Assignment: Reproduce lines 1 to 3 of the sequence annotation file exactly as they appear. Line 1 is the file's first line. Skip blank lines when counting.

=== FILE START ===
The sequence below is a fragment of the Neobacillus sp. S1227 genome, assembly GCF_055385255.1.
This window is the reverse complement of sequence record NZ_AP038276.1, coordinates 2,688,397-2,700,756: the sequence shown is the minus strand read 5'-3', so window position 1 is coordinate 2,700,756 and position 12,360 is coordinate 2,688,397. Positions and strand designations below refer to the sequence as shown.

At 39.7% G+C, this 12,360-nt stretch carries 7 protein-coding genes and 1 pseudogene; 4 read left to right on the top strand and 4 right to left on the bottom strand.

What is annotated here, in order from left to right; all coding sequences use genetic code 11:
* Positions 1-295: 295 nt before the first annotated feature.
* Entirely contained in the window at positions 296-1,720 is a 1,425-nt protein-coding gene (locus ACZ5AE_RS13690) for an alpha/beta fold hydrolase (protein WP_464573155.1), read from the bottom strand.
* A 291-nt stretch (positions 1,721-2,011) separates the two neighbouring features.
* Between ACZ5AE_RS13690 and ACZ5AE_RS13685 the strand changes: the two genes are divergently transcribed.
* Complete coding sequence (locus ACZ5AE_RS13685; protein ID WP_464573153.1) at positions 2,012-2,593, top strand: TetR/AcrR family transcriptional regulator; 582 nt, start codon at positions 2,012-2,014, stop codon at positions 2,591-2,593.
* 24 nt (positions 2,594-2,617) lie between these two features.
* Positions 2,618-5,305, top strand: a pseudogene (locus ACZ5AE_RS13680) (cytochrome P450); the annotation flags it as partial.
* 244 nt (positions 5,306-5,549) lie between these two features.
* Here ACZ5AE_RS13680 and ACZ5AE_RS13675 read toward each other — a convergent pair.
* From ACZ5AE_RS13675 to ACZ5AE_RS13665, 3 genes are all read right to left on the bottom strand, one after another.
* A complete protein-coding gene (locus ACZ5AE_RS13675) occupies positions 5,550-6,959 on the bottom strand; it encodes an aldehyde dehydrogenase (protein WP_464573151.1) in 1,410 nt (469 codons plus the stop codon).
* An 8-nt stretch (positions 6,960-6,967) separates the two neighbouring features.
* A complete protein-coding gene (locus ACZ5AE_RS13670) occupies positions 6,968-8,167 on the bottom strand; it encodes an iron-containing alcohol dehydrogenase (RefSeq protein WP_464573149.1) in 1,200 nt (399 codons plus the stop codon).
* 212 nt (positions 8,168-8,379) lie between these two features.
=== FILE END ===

The sequence below is a fragment of the Neobacillus sp. S1227 genome, assembly GCF_055385255.1.
This window is the reverse complement of sequence record NZ_AP038276.1, coordinates 2,688,397-2,700,756: the sequence shown is the minus strand read 5'-3', so window position 1 is coordinate 2,700,756 and position 12,360 is coordinate 2,688,397. Positions and strand designations below refer to the sequence as shown.

At 39.7% G+C, this 12,360-nt stretch carries 7 protein-coding genes and 1 pseudogene; 4 read left to right on the top strand and 4 right to left on the bottom strand.